I imagine as if whatever social conditioning I received, created a mental cage for me.
What divides the inside of the cage and the outside of the cage is what you are conditioned to think is possible and what you are conditioned to think is impossible. You might think that you have actually thought you can do something or you can’t do something, but it’s possible that you haven’t and that social conditioning is making you think that you have thought about those things without actually thinking about them thoroughly.
This can be harmful in many cases, especially when you automatically feel that you can’t do something, which you could do.
I also imagine that the cage’s gate is widely open or that you have the key to open that gate, but you are conditioned not to escape from the cage even though you can do that easily if you want. I don’t know why the cage is designed that way, but that’s how it is done.
So, imagine that you are in a mental cage of your own. What would you do?
1. Do nothing. Let’s say the mental cage is rather comfortable. You might notice you could escape from the case, or you might not. But you are more inclined towards staying there, because you’re safe in the cage. So, you might as well stay there and live a peaceful life.
2. Do something. You’re not happy that you’re captured in the cage. Why would you stay when you could be outside the cage and do more? Good news: Once you choose to get out of the cage, it’s easy to do so. The gate is pretty much non-existent. Bad news: You’re conditioned to stay away from that gate. So, you are scared shitless to go through the gate. What would you do?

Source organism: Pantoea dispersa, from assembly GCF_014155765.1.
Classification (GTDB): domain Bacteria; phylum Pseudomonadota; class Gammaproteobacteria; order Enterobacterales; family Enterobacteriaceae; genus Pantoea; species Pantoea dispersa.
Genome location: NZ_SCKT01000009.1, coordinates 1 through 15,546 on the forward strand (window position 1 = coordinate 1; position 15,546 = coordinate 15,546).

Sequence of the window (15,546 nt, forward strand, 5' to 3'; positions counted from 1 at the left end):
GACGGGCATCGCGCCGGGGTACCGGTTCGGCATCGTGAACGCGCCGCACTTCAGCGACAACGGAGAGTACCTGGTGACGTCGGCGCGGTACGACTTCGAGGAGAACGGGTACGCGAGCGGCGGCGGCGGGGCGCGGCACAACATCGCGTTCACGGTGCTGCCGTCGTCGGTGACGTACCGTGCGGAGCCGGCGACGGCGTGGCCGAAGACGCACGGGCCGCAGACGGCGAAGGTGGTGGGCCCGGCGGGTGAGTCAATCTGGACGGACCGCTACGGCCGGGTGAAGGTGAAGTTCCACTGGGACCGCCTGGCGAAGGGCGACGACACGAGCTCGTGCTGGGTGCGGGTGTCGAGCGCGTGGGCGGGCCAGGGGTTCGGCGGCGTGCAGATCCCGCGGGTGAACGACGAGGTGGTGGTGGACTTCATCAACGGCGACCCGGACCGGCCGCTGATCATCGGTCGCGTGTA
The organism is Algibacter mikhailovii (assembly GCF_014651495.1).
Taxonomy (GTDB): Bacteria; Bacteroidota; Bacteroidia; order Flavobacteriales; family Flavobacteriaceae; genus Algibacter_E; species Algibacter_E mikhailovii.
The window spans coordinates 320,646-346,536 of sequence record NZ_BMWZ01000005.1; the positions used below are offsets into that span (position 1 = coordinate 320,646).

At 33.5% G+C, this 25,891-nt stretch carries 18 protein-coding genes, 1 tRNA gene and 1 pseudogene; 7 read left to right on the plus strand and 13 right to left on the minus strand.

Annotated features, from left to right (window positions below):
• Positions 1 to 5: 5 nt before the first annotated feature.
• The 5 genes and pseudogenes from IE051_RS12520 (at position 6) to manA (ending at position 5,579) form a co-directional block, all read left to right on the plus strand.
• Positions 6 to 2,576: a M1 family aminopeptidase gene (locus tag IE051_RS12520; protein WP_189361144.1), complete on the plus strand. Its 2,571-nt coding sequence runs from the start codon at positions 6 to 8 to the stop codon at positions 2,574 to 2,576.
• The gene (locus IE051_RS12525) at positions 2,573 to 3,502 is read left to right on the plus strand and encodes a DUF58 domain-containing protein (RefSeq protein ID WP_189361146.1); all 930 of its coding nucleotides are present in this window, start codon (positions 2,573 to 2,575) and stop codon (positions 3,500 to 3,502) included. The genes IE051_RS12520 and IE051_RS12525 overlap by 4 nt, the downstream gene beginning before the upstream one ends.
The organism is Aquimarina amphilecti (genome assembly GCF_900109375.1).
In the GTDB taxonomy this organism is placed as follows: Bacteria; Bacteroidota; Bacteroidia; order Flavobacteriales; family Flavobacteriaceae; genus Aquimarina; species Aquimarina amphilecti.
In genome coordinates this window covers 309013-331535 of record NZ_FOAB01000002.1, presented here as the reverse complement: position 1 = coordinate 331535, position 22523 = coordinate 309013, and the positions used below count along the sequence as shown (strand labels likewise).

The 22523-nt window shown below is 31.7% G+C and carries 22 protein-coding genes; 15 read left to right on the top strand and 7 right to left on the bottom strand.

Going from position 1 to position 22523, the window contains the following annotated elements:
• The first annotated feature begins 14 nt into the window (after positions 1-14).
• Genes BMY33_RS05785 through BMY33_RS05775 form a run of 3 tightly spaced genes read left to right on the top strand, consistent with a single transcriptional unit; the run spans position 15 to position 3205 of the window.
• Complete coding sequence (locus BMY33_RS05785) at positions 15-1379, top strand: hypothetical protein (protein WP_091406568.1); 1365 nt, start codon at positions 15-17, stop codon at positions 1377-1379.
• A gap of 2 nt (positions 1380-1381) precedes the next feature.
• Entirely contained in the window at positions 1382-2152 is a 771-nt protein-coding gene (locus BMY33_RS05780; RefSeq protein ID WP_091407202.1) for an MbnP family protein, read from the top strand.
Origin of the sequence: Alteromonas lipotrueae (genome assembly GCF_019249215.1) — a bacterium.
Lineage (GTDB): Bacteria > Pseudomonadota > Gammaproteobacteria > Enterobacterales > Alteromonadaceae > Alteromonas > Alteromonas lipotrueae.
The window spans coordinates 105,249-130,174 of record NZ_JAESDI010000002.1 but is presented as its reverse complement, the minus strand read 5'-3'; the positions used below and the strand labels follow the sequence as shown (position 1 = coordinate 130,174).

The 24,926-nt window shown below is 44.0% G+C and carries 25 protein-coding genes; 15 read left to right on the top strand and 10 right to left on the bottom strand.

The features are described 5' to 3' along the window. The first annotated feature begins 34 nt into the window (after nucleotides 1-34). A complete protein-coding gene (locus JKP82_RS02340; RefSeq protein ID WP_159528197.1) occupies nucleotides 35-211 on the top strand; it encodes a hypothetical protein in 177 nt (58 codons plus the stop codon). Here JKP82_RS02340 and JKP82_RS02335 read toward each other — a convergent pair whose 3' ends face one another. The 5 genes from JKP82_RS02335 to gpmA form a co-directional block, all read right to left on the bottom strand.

2.1. Do nothing. OK, back to 1, really. You’ve entertained the thought of being free from the mental cage, but you eventually decide to stay in the cage. Social conditioning won. But hey, it’s not a bad place after all… or so they say.
2.2. Do something. You’re scared shitless, but you realize you were conditioned to feel that way and nothing terrible happens even if you go through the gate. So, you do go through the gate. Nothing terrible happens. Congratulations, you are free from the mental cage.
But then what happens?
Maybe the mental cage was in a bigger mental cage, though the gate for this bigger cage is widely open as well. Maybe you’ll have to go through a few more gates in order to be free from mental cages.
I think of my own mental cage situation this way. I realized I was in a mental cage, and I managed to escape from a few, but I’m sure I’ll find more gates to go through. The keys to the gates seem to be 1) realizing you’re in a mental cage, 2) questioning assumptions you have, and 3) choosing what works for you and knowing why you choose it that way.
For example, I tend to be polite in a Japanese way (whatever that means). I realize this tendency of mine is something I got through social conditioning. It’s a mental cage. I ask myself about the idea of politeness in this cultural specific way. It might work in other cultural contexts or it might not.
Let’s say I consider pros and cons and I reach the conclusion that I want to be polite as much as possible in any circumstance. That’s what works for me, and I want to be polite, because I think that’s a good way to show respect to others in any context. OK, why do I think that’s a good way? I could keep asking questions like this and dig deeper.
The point here is that the idea of being polite turned from something that was shoved to me by social conditioning to something I chose by going through these steps above.
This is how you escape from your mental cages.
One of the stories that inspired me and keep inspiring me most is Franz Kafka’s short story called Before The Law. The idea of mental cage as I wrote above was inspired by this story as well. I highly recommend you to read it.
Let me ask again. Imagine you are in a mental cage. What would you do?
I refuse to live in a mental cage that society shoved to me. I choose to get out and I choose mental freedom.